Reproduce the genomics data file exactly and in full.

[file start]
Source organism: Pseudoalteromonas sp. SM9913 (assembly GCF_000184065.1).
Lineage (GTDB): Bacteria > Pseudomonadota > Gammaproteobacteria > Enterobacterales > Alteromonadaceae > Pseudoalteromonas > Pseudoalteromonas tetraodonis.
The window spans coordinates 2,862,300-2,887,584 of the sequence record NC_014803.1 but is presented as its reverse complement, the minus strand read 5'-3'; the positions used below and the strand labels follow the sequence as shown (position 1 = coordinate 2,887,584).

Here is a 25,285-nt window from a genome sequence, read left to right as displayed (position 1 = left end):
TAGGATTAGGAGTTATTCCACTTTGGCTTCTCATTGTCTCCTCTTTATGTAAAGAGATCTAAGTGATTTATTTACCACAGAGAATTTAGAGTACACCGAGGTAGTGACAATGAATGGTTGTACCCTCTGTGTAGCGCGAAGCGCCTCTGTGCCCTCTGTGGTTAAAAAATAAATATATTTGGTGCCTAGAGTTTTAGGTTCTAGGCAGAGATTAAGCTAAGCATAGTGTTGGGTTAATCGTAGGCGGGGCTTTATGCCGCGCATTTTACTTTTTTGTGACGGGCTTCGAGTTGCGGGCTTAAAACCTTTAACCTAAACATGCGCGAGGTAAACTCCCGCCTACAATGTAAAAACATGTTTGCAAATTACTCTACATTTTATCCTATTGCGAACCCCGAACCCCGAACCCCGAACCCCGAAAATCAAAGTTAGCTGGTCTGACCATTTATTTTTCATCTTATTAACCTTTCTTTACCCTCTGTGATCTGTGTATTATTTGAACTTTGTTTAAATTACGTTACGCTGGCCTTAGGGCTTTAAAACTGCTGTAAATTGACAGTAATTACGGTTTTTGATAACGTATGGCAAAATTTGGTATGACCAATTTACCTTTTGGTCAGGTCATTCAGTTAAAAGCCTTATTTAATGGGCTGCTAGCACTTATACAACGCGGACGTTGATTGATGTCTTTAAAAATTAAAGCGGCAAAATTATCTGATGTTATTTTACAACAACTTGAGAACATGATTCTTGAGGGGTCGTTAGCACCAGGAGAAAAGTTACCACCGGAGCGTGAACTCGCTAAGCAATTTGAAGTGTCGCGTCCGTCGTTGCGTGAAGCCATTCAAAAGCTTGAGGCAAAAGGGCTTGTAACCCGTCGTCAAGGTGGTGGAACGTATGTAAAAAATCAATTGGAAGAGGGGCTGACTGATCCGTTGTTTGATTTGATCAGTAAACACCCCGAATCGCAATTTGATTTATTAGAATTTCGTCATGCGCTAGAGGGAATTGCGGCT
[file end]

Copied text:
Source organism: Pseudoalteromonas sp. SM9913 (assembly GCF_000184065.1).
Lineage (GTDB): Bacteria > Pseudomonadota > Gammaproteobacteria > Enterobacterales > Alteromonadaceae > Pseudoalteromonas > Pseudoalteromonas tetraodonis.
The window spans coordinates 2,862,300-2,887,584 of the sequence record NC_014803.1 but is presented as its reverse complement, the minus strand read 5'-3'; the positions used below and the strand labels follow the sequence as shown (position 1 = coordinate 2,887,584).

Here is a 25,285-nt window from a genome sequence, read left to right as displayed (position 1 = left end):
TAGGATTAGGAGTTATTCCACTTTGGCTTCTCATTGTCTCCTCTTTATGTAAAGAGATCTAAGTGATTTATTTACCACAGAGAATTTAGAGTACACCGAGGTAGTGACAATGAATGGTTGTACCCTCTGTGTAGCGCGAAGCGCCTCTGTGCCCTCTGTGGTTAAAAAATAAATATATTTGGTGCCTAGAGTTTTAGGTTCTAGGCAGAGATTAAGCTAAGCATAGTGTTGGGTTAATCGTAGGCGGGGCTTTATGCCGCGCATTTTACTTTTTTGTGACGGGCTTCGAGTTGCGGGCTTAAAACCTTTAACCTAAACATGCGCGAGGTAAACTCCCGCCTACAATGTAAAAACATGTTTGCAAATTACTCTACATTTTATCCTATTGCGAACCCCGAACCCCGAACCCCGAACCCCGAAAATCAAAGTTAGCTGGTCTGACCATTTATTTTTCATCTTATTAACCTTTCTTTACCCTCTGTGATCTGTGTATTATTTGAACTTTGTTTAAATTACGTTACGCTGGCCTTAGGGCTTTAAAACTGCTGTAAATTGACAGTAATTACGGTTTTTGATAACGTATGGCAAAATTTGGTATGACCAATTTACCTTTTGGTCAGGTCATTCAGTTAAAAGCCTTATTTAATGGGCTGCTAGCACTTATACAACGCGGACGTTGATTGATGTCTTTAAAAATTAAAGCGGCAAAATTATCTGATGTTATTTTACAACAACTTGAGAACATGATTCTTGAGGGGTCGTTAGCACCAGGAGAAAAGTTACCACCGGAGCGTGAACTCGCTAAGCAATTTGAAGTGTCGCGTCCGTCGTTGCGTGAAGCCATTCAAAAGCTTGAGGCAAAAGGGCTTGTAACCCGTCGTCAAGGTGGTGGAACGTATGTAAAAAATCAATTGGAAGAGGGGCTGACTGATCCGTTGTTTGATTTGATCAGTAAACACCCCGAATCGCAATTTGATTTATTAGAATTTCGTCATGCGCTAGAGGGAATTGCGGCT